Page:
HubPages Google AnalyticsThis is used to provide data on traffic to our website, all personally identifyable data is anonymized. (Privacy Policy)
    HubPages Traffic PixelThis is used to collect data on traffic to articles and other pages on our site. Unless you are signed in to a HubPages account, all personally identifiable information is anonymized.
    Amazon Web ServicesThis is a cloud services platform that we used to host our service. (Privacy Policy)
    CloudflareThis is a cloud CDN service that we use to efficiently deliver files required for our service to operate such as javascript, cascading style sheets, images, and videos. (Privacy Policy)
    Google Hosted LibrariesJavascript software libraries such as jQuery are loaded at endpoints on the or domains, for performance and efficiency reasons. (Privacy Policy)
    Google Custom SearchThis is feature allows you to search the site. (Privacy Policy)
    Google MapsSome articles have Google Maps embedded in them. (Privacy Policy)
    Google ChartsThis is used to display charts and graphs on articles and the author center. (Privacy Policy)
    Google AdSense Host APIThis service allows you to sign up for or associate a Google AdSense account with HubPages, so that you can earn money from ads on your articles. No data is shared unless you engage with this feature. (Privacy Policy)
    Google YouTubeSome articles have YouTube videos embedded in them. (Privacy Policy)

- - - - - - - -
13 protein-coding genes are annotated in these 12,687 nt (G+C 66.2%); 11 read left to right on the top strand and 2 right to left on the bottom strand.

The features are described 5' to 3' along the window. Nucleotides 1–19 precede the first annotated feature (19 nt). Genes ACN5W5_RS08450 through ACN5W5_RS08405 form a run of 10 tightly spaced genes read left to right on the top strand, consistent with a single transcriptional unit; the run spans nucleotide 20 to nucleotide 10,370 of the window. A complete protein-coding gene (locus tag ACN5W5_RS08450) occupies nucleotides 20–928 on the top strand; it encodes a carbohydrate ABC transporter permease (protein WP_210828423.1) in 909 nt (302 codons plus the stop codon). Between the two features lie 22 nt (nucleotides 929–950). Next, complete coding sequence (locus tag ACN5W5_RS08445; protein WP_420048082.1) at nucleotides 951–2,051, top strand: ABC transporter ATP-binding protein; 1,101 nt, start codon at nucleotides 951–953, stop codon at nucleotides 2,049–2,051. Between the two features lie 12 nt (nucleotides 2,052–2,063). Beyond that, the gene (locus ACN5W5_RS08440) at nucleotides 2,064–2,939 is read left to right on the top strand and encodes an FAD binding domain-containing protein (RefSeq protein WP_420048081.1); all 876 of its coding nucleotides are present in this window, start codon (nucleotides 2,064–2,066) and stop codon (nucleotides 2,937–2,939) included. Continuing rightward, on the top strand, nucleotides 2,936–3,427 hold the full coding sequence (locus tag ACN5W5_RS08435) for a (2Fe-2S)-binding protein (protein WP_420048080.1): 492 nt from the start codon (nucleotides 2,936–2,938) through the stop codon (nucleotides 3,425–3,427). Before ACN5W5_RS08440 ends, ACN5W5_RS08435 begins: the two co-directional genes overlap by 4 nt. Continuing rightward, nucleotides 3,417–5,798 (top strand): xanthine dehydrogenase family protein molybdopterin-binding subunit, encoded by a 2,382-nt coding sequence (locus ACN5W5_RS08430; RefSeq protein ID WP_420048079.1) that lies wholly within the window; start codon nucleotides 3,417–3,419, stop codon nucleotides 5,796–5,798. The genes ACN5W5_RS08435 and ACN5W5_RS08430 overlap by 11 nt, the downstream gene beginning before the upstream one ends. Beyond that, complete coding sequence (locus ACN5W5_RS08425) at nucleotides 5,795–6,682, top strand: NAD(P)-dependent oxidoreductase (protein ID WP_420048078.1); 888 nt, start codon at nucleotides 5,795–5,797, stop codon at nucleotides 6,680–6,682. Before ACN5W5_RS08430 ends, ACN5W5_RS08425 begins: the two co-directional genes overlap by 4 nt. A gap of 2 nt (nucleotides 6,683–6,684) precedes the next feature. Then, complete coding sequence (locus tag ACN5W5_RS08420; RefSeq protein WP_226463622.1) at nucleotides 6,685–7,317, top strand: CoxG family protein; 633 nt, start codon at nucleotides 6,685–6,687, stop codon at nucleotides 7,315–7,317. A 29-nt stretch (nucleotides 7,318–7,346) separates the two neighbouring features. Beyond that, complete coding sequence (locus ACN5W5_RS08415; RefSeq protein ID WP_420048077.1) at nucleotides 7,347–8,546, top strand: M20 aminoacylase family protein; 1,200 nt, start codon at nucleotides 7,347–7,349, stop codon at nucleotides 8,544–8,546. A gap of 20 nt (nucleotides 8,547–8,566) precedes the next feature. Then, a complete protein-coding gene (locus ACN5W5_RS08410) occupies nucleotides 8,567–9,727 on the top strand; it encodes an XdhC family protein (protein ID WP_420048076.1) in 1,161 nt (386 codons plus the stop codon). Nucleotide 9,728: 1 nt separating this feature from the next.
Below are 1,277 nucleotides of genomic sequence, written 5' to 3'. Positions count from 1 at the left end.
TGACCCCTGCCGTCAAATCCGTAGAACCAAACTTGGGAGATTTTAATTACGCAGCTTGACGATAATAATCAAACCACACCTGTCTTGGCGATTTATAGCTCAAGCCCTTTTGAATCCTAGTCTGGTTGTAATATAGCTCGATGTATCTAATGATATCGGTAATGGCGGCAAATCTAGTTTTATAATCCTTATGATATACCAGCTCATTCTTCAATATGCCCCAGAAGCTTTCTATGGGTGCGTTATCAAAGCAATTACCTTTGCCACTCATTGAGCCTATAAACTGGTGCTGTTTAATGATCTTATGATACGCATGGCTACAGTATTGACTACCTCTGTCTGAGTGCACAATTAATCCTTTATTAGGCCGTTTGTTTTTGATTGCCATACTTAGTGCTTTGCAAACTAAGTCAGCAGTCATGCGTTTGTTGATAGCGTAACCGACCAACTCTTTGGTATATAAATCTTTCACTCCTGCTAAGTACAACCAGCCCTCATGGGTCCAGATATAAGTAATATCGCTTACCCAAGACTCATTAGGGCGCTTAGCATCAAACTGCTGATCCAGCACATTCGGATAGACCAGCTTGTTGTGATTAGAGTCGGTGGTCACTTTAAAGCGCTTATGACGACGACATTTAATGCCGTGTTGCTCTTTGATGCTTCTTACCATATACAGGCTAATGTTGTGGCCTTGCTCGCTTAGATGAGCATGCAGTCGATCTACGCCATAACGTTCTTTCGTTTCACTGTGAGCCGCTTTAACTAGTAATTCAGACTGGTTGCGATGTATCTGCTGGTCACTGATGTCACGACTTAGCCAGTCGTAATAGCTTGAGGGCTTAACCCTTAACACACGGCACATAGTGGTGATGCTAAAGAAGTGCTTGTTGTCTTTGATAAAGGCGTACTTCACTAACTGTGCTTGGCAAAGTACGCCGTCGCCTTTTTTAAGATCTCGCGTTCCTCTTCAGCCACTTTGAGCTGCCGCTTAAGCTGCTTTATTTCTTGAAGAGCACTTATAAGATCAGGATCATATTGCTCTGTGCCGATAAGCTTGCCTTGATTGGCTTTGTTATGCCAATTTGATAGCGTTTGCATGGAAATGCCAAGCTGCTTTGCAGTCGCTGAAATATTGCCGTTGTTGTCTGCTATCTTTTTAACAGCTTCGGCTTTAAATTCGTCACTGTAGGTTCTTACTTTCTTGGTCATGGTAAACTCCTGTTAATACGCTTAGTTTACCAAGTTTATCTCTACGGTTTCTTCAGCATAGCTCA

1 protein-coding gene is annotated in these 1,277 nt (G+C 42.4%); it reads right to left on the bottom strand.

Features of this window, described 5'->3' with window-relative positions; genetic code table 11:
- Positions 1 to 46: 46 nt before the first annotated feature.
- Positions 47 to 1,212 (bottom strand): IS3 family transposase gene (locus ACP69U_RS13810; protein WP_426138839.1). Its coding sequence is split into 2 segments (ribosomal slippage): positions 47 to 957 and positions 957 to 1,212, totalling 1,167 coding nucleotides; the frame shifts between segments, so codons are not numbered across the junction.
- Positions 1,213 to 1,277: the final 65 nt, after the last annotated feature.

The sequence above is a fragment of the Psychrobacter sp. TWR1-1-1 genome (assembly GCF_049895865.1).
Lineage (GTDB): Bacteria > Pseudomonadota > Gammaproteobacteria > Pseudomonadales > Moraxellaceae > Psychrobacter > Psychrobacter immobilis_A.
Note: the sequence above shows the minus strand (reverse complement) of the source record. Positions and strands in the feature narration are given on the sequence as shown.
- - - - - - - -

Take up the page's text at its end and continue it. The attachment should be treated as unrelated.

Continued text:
VimeoSome articles have Vimeo videos embedded in them. (Privacy Policy)
    PaypalThis is used for a registered author who enrolls in the HubPages Earnings program and requests to be paid via PayPal. No data is shared with Paypal unless you engage with this feature. (Privacy Policy)
    Facebook LoginYou can use this to streamline signing up for, or signing in to your Hubpages account. No data is shared with Facebook unless you engage with this feature. (Privacy Policy)
    MavenThis supports the Maven widget and search functionality. (Privacy Policy)
    Google AdSenseThis is an ad network. (Privacy Policy)
    Google DoubleClickGoogle provides ad serving technology and runs an ad network. (Privacy Policy)
    Index ExchangeThis is an ad network. (Privacy Policy)
    SovrnThis is an ad network. (Privacy Policy)
    Facebook AdsThis is an ad network. (Privacy Policy)
    Amazon Unified Ad MarketplaceThis is an ad network. (Privacy Policy)
    AppNexusThis is an ad network. (Privacy Policy)
    OpenxThis is an ad network. (Privacy Policy)
    Rubicon ProjectThis is an ad network. (Privacy Policy)
    TripleLiftThis is an ad network. (Privacy Policy)
    Say MediaWe partner with Say Media to deliver ad campaigns on our sites. (Privacy Policy)
    Remarketing PixelsWe may use remarketing pixels from advertising networks such as Google AdWords, Bing Ads, and Facebook in order to advertise the HubPages Service to people that have visited our sites.
    Conversion Tracking PixelsWe may use conversion tracking pixels from advertising networks such as Google AdWords, Bing Ads, and Facebook in order to identify when an advertisement has successfully resulted in the desired action, such as signing up for the HubPages Service or publishing an article on the HubPages Service.
    Author Google AnalyticsThis is used to provide traffic data and reports to the authors of articles on the HubPages Service. (Privacy Policy)
    ComscoreComScore is a media measurement and analytics company providing marketing data and analytics to enterprises, media and advertising agencies, and publishers. Non-consent will result in ComScore only processing obfuscated personal data. (Privacy Policy)
    Amazon Tracking PixelSome articles display amazon products as part of the Amazon Affiliate program, this pixel provides traffic statistics for those products (Privacy Policy)
    ClickscoThis is a data management platform studying reader behavior (Privacy Policy)